West Asia’s strategic landscape is riddled with geo-political, geo-economic, and geo-religious contests, making it a hub for global hotspots like Palestine, Libya, Yemen, Syria, and Iraq. The region is affected by internal conflicts, foreign interventions, and competition among powers such as Saudi Arabia, Iran, and superpowers like the US. However, the area is witnessing certain positive socio-economic changes and attempts for rapprochement among countries. Amidst the complex regional dynamics, the role of China and Russia is expanding, potentially leading to further competition and destabilization.
West Asia or Middle East’s strategic contours have several fault lines as the region remains the hotbed of geo-political, geo-economic and geo-religious contestations. No wonder it can boast of possibly the largest number of most incendiary hotspots in the world be it Palestine, Libya, Yemen, Syria or Iraq each of which has the potential to ignite the whole landscape with global repercussions from the supply of hydrocarbons to the closure of critical and crucial maritime routes.
Very often the misplaced and unjustified external interventions have been the cause of instability in the region which have tended to exploit the intra-regional fault lines for their own geo-political ends all through the Cold War and thereafter including throughout the Arab Spring when regime change became the main agenda and cause of aimless destruction and destabilization with no clarity on end goals. Iraq, Libya, Syria and Yemen clearly point in that direction. Algeria, Sudan and Lebanon remain in uncertain flux. Petrodollars and oil for security defined the war games as a pandemic and the Russia-Ukraine conflict has caused further polarization.
Iraq wars by the Bushes may have been the most destabilising geo-strategic events which spawned extremism and terrorism even more. Intra-regional conflicts and competition among key new powers like Saudi Arabia and Iran, within the Shia -Sunni religious context for supremacy is a key driver, kept the region volatile with or without the direct interest of super powers especially the US who tried to fan the confusion even more.
The security of Israel is a predominant factor for the US also led to the non-resolution of the Palestinian issue. Iran- Israel – two nuclear or near nuclear powers continue to remain in an existential war game with a mutually destructive syndrome which might have the potential for a regional flareup. As such Tehran’s 3H matrix of Hamas, Hezbollah and Houthis has provided it an unusual heft across the Arab landscape.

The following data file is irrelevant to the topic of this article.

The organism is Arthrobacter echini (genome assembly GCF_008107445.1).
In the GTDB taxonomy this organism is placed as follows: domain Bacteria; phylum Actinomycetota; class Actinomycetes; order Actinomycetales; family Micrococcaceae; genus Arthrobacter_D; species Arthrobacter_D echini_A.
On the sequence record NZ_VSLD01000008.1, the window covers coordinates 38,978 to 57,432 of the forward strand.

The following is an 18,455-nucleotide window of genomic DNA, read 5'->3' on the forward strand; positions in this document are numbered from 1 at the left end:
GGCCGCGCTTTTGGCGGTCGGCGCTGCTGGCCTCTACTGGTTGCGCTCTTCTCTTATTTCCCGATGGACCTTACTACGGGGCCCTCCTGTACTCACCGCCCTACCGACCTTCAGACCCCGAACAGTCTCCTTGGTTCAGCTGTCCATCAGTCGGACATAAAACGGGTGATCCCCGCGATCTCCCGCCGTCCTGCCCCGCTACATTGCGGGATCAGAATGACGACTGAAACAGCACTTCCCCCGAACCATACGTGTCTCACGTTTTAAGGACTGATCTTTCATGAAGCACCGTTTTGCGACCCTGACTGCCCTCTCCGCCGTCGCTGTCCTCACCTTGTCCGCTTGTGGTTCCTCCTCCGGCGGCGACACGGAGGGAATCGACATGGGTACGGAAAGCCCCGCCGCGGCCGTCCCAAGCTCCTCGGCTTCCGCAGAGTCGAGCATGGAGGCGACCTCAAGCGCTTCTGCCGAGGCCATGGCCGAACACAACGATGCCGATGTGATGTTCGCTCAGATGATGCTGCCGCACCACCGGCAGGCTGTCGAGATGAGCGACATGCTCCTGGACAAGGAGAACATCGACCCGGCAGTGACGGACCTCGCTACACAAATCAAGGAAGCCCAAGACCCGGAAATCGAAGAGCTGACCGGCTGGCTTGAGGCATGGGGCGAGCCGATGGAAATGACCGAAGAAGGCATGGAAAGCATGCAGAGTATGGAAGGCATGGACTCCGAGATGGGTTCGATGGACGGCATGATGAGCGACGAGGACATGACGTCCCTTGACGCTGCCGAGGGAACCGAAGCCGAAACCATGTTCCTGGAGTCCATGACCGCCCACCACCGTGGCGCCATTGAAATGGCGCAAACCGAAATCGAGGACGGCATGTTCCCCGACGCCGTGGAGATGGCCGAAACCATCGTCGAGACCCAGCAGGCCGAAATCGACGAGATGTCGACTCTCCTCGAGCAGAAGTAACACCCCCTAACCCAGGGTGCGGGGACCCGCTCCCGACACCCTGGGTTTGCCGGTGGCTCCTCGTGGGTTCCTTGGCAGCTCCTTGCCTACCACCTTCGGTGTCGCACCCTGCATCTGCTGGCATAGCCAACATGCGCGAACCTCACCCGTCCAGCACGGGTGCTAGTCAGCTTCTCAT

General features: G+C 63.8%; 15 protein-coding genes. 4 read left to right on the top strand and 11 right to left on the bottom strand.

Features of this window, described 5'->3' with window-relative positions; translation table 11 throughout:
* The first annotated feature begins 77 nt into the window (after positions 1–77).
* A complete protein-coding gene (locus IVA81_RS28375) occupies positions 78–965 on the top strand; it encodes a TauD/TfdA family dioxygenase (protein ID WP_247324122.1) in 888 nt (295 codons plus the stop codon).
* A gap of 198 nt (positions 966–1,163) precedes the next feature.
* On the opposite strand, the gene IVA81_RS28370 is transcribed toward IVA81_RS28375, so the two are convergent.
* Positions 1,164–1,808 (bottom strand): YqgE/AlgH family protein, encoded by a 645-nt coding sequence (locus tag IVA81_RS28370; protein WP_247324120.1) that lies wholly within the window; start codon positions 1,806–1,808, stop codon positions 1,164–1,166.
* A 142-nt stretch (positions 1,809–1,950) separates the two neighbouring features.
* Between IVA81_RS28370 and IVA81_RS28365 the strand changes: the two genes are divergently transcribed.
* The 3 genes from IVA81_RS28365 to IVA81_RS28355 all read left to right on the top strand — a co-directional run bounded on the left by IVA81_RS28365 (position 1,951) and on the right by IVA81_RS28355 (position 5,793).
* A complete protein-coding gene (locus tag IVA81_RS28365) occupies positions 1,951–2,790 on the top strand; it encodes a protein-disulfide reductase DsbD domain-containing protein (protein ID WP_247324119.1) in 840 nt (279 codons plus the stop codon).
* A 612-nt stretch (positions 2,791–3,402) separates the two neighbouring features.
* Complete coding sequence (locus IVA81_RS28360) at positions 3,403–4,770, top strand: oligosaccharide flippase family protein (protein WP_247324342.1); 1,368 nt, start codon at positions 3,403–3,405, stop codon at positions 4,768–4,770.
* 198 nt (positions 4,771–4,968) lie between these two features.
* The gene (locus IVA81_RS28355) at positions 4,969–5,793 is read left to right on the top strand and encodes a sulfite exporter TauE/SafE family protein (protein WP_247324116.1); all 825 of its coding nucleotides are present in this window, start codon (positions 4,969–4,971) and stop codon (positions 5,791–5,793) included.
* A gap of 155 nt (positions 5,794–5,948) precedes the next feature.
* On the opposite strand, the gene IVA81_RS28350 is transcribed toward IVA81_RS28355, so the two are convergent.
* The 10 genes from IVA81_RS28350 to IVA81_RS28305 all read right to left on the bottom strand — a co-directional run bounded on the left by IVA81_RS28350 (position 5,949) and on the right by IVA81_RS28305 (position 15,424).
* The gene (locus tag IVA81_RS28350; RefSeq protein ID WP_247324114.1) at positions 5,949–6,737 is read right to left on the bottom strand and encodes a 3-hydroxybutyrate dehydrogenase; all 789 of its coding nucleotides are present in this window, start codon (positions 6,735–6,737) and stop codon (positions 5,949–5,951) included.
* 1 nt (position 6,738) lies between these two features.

Even regional powers like Qatar, UAE, Saudi Arabia and Turkey have weaponized their foreign policy along with prevailing super and major powers like the USA, UK, France, Italy and Russia often on opposing sides once the regime change happened.
Libya is a stark example of senseless intervention when the genuine aspirations of Libyans to craft their own destiny through a revolution have been totally sidelined and undermined. The country is divided into militia powers with the East led by the ambitious General Haftar supported by the UK, France, Russia, UAE and Egypt while Western Libya and Tripoli government are supported by Turkey, Qatar and Italy. USA vacillates betwixt. Consequently, chaos is the strategic ports and access to the Mediterranean as well as support from the Iranians.
Fight against the Daesh (ISIS) became a pretext. After a decade finally, the Arab world decided to get Syria and Assad back into their fold of the Arab league despite the US and Western sanctions like Caesar’s Act and their displeasure.
At the same time, the region, despite the intra-regional competition, is witnessing some salutary trends and winds of rapprochement and far-reaching socio-economic reforms as well as a recalibration of conscious choices. The first one was evident when the Saudi Crown Prince and Prime Minister Mohammed bin Salman (MBS) decided to lift the result and halfhearted attempts by the international community continue to perpetuate the problem.
After Libya, they targeted Syria since strong men challenged the supremacy of the international order rightly or wrongly. They created the Free Syrian Army and capitalized on popular dissent riding high against President Bashar al-Assad. He was able to survive due to the Russian intervention to secure their own nearly four-year-old blockade of Qatar which was proving to be counterproductive at the 2021 al Ula GCC Summit leading to broad normalization with UAE, Bahrain and Egypt even if at a differential pace. Turkish President Erdogan, suffering under the economic downturn, chose to reach out to UAE, Saudi Arabia, Egypt and even Israel.